R Programming/Network Analysis
||This section is a stub.
You can help Wikibooks by expanding it.
We mainly use following packages to demontrate network analysis in R: statnet, sna, igraph. They are however not representing a complete list. See Task view of gR, graphical models in R for a complete list.
Creating simple graphs with igraph
> # load the appropriate library > library(igraph) > # now create a few simple graphs > g <- graph.empty(10,directed=FALSE) > g2 <- graph.ring(10,directed=TRUE) > g3 <- graph.full(10,directed=FALSE) > # now get information about these graphs > summary(g)
Creating graphs from data
First load the igraph package
then you can choose your preferred format. Below are examples of data provided as edge list and as adjacency matrix.
Creating graph from an edge list
An edge list is formed by a two-column matrix, with each row defining one edge. An edge is drawn from each element in the first column to the corresponding element in the second one. Use the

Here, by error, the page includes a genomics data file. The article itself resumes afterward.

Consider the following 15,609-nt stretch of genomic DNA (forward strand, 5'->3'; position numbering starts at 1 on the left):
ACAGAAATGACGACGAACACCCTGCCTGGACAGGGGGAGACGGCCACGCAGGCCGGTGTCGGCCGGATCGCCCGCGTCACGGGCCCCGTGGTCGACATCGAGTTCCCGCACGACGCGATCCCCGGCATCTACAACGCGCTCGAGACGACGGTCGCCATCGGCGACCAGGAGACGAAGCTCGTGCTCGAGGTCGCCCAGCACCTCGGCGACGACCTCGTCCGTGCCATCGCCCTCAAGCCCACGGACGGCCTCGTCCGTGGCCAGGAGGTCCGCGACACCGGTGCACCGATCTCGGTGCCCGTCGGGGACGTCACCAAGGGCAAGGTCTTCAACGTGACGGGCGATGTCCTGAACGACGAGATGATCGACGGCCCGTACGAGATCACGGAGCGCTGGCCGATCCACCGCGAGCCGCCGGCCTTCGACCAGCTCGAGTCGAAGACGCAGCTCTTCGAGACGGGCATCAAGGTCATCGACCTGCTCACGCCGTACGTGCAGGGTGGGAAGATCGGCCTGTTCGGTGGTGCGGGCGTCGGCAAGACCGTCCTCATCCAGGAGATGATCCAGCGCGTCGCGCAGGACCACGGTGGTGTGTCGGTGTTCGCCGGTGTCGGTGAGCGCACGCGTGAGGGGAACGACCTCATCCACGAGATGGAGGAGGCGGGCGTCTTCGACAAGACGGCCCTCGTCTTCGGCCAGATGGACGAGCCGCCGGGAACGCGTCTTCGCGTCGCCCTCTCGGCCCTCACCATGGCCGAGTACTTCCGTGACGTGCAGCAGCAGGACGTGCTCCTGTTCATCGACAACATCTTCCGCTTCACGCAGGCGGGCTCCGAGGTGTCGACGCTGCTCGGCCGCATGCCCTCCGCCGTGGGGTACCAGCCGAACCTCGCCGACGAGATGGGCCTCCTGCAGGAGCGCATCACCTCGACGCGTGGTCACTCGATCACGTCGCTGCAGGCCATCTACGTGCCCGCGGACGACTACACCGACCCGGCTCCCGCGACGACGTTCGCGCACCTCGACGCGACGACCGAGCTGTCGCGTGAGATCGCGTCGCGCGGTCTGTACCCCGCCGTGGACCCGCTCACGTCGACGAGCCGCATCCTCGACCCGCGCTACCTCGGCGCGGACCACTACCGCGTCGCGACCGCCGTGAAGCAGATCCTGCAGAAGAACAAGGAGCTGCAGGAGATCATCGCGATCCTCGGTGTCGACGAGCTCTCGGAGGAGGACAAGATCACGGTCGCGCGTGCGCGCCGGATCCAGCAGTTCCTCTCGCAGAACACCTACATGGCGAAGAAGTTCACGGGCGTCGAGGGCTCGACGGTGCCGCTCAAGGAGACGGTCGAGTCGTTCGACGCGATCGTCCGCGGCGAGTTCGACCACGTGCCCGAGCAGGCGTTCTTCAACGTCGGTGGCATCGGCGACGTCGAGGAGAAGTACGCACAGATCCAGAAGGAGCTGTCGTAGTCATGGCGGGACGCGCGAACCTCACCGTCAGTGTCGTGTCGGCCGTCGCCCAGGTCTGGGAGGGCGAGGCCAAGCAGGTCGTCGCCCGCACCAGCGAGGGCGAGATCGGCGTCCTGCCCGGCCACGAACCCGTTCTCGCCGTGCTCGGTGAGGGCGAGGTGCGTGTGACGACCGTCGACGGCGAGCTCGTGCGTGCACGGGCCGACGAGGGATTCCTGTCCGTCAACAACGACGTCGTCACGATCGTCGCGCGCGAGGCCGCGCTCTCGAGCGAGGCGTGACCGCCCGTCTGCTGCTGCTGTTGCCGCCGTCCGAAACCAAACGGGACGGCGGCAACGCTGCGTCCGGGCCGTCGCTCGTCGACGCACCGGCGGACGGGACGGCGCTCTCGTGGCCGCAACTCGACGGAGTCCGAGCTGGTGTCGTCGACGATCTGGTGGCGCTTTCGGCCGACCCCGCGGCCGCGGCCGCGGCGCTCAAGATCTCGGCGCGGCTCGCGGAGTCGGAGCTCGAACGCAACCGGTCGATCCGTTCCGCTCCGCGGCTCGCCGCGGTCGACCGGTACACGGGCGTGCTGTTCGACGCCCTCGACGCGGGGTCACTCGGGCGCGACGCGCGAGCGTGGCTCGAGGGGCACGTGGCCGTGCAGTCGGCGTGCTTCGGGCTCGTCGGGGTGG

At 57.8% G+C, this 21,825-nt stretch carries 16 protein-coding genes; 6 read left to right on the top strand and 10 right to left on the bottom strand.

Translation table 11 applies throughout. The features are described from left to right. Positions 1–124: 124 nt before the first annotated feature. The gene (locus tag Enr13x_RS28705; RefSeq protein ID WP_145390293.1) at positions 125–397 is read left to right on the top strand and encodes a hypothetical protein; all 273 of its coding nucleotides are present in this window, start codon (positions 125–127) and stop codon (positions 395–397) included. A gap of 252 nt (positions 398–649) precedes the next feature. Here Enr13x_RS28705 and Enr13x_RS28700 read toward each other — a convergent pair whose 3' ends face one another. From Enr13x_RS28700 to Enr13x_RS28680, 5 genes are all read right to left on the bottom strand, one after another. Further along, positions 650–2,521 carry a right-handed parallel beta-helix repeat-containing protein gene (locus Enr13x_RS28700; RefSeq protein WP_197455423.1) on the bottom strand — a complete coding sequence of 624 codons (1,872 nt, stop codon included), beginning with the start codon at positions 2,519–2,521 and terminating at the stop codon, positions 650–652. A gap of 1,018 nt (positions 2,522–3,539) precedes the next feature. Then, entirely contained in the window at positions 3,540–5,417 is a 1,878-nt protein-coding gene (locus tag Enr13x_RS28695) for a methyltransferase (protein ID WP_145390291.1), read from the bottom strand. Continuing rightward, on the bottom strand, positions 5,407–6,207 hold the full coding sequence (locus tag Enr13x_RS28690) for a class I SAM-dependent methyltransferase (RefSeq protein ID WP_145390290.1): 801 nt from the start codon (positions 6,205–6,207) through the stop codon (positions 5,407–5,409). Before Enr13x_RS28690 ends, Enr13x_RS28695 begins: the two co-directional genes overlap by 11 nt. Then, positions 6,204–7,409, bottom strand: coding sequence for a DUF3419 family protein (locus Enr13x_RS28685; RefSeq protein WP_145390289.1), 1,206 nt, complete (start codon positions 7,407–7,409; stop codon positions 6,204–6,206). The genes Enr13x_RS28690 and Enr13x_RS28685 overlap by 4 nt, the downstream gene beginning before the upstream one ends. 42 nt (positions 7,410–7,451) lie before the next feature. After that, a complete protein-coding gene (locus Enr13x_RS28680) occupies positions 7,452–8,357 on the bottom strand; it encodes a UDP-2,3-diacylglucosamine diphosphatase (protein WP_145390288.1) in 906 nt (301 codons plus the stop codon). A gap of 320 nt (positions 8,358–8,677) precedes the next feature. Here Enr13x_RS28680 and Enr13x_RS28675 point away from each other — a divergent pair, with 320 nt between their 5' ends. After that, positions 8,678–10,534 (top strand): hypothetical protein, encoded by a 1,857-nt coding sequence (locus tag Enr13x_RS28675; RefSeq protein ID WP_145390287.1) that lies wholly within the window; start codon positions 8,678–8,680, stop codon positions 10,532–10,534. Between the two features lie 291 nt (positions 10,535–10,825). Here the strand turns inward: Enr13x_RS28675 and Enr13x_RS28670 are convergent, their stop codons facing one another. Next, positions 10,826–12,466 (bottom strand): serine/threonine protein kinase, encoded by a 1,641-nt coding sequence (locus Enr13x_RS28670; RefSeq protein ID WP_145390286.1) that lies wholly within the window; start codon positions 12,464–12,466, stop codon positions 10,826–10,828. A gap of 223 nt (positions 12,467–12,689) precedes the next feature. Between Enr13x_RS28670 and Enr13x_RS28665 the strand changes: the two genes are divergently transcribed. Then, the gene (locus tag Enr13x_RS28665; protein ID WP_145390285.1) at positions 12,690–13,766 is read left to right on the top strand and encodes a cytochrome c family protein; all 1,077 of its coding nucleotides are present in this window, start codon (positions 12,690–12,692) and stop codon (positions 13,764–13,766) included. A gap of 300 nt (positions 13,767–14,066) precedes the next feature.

graph.edgelist() function to import your data.
# producing some random data in edge list form el <- cbind(sample(1:10, 10), sample(1:10, 10)) # creating and plottig the graph from the edge list gr <- graph.edgelist(el) plot(gr)
Creating graph from an adjacency matrix
An adjacency matrix is a n × n matrix containing n vertices and where each entry aij represents the number of edges from vertex i to vertex j. To import your adjacency matrix, use the
# producing a random adjacency matrix adj <- matrix(sample(0:1, 100, replace=T), 10, 10) # creating and plottig the graph from the adjacency matrix gr <- graph.adjacency(adj) plot(gr)
- Statnet website includes all the documentation on network analysis using R.
- Julien Barnier's introduction (in French)
- Journal of Statistical Software #24 Special Issue on Networks in R